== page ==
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Wednesday, 10 October 1984
Page: 1592

Senator WATSON —by leave-This inquiry was based on concerns expressed in the Auditor-General's report as a result of an efficiency audit carried out by the Auditor-General. The audit's main aim was to formulate suggestions for improvement in a number of areas. The role of the Joint Committee of Public Accounts was to evaluate the suggestions put forward by the audit. The report takes very much the form of an information-type paper, although it comes down with a number of very firm recommendations and suggestions. Historically, the introduction of excise in many countries was justified initially on moral grounds-to discourage the use of goods considered to be socially undesirable, which included spirits, beer and tobacco. In Australia excise is levied on very few commodities; for example, beer, tobacco, spirits, petroleum products and crude oil. Nevertheless, it is a very important source of revenue for the Federal Government, which has exclusive powers over commodity taxation by virtue of section 90 of the Constitution.

When the Federation came into being the respective colonies saw that it was undesirable for each of them to proceed to collect its own excise, as there would then be different rates in the different colonies. Hence the Commonwealth has exclusive powers in relation to the collection of excise, which is very desirable.

In summary, as a result of the subject matter of the statement which Senator Georges has incorporated in Hansard, the Committee recommended that the Department of Industry and Commerce take action to improve specific controls over the excisable commodities considered by the inquiry and to improve the general management strategy. I think it was unfortunate that during the inquiry the Committee received disturbing information regarding an illicit spirit distilling operation and an evasion of duty. I commend the report, which is very detailed, to the Senate.

As this will be one of the last reports, if not the last, of the Public Accounts Committee to be presented to the Senate before it rises, I wish the Senate to take note of the fact that the size of the Committee was substantially increased during this term of Parliament. As a result, the Chairman's duties became very much more onerous and more difficult and a wider range of issues was discussed. It was necessary for the Committee to divide into a number of sub- committees and this worked very well. I therefore pay tribute to the Chairman, Senator Georges, who found it necessary to devote a considerable amount of time to the operations of the Committee. We have to recognise that when a person takes on the position of Chairman of what is perhaps the most important committee of the Parliament-this fact is recognised by the Parliament's allocation of staff to this Committee-a lot of his personal time, as well as his normal parliamentary time, is involved.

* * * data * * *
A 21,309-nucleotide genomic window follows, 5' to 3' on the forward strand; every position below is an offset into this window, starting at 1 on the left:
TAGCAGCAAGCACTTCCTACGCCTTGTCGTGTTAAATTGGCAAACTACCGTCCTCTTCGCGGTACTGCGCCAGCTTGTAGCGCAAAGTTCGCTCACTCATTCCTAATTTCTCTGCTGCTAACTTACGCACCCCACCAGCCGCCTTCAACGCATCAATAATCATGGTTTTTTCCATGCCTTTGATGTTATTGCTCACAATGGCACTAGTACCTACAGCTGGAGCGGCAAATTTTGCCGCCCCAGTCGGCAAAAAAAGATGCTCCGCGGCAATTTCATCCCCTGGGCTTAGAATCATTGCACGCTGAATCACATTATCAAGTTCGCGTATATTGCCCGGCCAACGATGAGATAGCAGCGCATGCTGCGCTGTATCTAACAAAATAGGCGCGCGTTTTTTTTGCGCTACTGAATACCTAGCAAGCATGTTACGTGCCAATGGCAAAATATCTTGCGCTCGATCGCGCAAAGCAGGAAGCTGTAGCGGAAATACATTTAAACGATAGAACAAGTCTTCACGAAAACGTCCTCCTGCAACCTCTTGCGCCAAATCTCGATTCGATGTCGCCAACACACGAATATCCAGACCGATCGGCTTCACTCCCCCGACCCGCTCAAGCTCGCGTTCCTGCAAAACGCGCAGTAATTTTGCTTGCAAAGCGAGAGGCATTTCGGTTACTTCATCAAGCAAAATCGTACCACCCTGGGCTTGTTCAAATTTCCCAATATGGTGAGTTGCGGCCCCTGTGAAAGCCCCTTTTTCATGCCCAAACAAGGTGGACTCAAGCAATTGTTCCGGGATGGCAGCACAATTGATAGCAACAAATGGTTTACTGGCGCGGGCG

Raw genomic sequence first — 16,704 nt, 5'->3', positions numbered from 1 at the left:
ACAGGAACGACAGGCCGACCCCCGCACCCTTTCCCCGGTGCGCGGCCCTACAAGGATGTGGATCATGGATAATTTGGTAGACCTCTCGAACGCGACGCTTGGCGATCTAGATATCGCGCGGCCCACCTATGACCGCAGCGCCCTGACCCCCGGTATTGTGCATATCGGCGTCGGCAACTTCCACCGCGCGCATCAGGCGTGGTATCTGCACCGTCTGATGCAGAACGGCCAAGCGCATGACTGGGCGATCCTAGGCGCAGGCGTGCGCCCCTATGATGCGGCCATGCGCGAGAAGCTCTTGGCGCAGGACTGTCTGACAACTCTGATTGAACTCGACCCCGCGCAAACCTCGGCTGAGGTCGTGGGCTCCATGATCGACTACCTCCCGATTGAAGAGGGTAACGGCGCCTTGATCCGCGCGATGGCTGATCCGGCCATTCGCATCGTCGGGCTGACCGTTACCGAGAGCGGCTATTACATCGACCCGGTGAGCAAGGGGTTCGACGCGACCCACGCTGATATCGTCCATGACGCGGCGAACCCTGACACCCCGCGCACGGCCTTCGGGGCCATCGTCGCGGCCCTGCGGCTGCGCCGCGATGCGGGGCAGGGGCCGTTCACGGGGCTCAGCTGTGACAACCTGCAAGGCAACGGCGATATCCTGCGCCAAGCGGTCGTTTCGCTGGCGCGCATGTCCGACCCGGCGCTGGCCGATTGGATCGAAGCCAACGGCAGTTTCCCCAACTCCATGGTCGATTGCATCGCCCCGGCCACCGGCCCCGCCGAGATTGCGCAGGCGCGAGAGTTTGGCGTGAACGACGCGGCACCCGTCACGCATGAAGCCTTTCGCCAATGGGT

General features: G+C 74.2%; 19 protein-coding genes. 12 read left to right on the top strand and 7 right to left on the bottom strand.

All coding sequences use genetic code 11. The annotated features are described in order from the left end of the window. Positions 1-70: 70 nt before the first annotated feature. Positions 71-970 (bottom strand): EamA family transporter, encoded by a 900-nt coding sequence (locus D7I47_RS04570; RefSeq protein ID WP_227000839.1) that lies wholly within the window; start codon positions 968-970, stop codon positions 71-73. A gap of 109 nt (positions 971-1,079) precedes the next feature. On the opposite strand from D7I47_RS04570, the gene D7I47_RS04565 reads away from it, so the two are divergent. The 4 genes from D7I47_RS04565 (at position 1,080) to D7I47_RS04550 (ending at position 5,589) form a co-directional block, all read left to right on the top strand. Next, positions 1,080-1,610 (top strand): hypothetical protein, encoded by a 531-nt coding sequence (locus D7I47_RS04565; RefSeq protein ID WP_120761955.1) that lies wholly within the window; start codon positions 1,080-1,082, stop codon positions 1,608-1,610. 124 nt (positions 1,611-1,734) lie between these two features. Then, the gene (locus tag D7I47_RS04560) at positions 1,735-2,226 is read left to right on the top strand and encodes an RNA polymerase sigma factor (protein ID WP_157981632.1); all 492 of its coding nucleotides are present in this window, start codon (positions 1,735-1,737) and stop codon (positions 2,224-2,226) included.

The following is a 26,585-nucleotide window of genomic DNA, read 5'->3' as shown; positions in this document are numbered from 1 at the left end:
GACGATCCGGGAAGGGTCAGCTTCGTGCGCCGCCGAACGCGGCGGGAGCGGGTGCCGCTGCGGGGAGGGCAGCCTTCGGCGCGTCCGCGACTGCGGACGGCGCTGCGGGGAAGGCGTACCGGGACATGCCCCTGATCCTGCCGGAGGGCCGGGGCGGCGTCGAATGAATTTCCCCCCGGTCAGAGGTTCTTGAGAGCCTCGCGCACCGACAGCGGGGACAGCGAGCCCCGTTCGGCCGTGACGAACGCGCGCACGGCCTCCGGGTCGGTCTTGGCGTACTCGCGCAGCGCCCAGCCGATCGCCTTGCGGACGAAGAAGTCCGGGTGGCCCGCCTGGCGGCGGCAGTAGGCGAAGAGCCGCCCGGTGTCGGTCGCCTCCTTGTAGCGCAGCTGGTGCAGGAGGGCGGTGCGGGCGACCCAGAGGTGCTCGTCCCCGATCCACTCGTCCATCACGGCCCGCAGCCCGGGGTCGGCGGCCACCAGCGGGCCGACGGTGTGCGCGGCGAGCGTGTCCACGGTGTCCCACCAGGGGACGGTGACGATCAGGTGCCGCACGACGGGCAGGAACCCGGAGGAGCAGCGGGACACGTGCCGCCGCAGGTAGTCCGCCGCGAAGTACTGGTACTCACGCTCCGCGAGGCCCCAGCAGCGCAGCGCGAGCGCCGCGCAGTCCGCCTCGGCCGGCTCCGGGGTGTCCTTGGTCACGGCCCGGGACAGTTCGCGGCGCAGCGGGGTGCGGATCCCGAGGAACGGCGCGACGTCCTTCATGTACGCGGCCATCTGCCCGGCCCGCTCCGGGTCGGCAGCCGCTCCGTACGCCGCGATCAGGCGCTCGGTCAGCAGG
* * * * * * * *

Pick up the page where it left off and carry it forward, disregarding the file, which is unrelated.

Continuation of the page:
I think we have to acknowledge that one of the important roles of the parliamentary process is fulfilled by the committee system. In committees we lose some of the cut and thrust, some of the nastiness that we often see in this chamber, where a lot of point scoring takes place. In committees, and certainly on the Public Accounts Committee, there is a determination to improve the management systems. We do not seek to criticise officers overtly, to stand them up in public; we seek to improve the system, to improve accountability and to make sure that the system works very much more effectively and, consequently, save the taxpayers money.

I pay tribute to the staff of the Public Accounts Committee, many of whom come on a secondment basis for six months. It provides valuable training to a number of members of the Public Service, especially those in cadet management and improvement areas. I believe they receive valuable training as a result of their time on the Committee. I also pay tribute to the work of Michael Talberg. Michael has been with the Committee over a number of years. I do not think one would find a harder working public servant than Michael Talberg. It is a difficult job because he has to get the information out of the departments. He has to work very closely with the Auditor-General. In fact, it has been stated that we are almost an arm of the Auditor-General. He reports independently to the Parliament, not to the Executive, and that is the same role as our Public Accounts Committee has. I thank the Chairman and members of the Committee, my colleagues from this chamber and my colleagues from the other chamber because it is a joint committee and I believe it plays a most useful role in the parliamentary process.